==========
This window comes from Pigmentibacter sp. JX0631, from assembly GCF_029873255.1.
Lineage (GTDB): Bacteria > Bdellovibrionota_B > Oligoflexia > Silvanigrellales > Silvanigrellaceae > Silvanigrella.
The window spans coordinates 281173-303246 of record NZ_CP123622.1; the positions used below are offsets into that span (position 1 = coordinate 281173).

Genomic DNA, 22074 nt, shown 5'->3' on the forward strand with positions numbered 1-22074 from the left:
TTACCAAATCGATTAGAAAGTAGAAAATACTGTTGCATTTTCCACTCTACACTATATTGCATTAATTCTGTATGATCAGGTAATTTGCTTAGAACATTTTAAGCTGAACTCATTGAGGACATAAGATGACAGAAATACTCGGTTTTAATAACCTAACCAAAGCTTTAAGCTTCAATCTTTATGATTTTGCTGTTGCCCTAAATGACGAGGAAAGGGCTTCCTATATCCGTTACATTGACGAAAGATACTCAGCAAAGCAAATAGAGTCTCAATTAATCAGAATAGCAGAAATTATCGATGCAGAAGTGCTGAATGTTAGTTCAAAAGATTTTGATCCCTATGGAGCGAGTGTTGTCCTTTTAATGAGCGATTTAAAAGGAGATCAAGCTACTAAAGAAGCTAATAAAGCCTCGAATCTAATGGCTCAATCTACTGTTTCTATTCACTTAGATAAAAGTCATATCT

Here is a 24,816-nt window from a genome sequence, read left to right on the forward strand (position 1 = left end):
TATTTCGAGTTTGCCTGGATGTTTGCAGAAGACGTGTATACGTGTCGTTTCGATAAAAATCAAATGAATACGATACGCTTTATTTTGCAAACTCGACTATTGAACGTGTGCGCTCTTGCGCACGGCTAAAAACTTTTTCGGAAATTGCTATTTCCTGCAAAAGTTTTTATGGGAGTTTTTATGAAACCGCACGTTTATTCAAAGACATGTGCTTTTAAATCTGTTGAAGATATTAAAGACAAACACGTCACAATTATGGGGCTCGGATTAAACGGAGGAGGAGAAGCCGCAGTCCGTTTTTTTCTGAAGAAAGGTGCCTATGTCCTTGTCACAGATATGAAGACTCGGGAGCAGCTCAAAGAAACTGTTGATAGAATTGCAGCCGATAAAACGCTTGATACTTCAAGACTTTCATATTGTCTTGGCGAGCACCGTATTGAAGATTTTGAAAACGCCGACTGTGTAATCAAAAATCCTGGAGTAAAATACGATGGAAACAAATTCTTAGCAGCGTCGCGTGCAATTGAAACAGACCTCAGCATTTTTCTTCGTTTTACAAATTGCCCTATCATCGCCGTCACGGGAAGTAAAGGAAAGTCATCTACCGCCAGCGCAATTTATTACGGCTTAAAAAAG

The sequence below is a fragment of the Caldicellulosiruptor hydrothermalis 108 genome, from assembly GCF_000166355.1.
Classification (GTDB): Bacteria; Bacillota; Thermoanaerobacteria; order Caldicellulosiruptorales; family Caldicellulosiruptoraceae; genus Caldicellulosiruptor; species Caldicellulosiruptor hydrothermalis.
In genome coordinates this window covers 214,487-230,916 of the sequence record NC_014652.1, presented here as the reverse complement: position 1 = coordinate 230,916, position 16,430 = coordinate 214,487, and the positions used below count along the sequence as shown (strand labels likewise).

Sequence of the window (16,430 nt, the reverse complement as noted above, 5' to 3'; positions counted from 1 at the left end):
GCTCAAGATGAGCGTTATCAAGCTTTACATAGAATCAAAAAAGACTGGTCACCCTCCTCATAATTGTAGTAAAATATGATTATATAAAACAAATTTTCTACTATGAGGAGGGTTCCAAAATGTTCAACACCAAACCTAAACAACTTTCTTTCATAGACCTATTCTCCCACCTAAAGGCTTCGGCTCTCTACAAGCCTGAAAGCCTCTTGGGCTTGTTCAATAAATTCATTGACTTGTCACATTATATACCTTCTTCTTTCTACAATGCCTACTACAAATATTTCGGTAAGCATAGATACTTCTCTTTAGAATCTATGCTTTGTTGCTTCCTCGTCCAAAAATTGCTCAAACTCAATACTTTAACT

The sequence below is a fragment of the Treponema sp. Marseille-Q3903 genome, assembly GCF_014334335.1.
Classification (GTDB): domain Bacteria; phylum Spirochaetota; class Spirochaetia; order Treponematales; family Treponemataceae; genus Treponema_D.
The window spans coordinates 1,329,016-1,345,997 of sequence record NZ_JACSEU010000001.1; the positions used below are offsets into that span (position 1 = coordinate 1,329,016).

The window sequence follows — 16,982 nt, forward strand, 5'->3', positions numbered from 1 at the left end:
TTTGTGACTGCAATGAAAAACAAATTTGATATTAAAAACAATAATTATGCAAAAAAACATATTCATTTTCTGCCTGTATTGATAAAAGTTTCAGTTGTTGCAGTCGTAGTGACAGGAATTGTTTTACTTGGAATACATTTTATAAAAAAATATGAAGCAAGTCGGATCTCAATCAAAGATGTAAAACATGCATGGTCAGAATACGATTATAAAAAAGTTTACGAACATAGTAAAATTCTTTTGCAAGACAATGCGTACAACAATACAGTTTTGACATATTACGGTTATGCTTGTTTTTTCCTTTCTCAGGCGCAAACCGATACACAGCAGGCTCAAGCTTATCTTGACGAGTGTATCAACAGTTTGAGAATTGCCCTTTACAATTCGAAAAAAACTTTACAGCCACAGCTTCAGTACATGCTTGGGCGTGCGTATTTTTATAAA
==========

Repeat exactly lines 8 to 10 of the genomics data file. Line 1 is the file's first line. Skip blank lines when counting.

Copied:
The sequence below is a fragment of the Caldicellulosiruptor hydrothermalis 108 genome, from assembly GCF_000166355.1.
Classification (GTDB): Bacteria; Bacillota; Thermoanaerobacteria; order Caldicellulosiruptorales; family Caldicellulosiruptoraceae; genus Caldicellulosiruptor; species Caldicellulosiruptor hydrothermalis.
In genome coordinates this window covers 214,487-230,916 of the sequence record NC_014652.1, presented here as the reverse complement: position 1 = coordinate 230,916, position 16,430 = coordinate 214,487, and the positions used below count along the sequence as shown (strand labels likewise).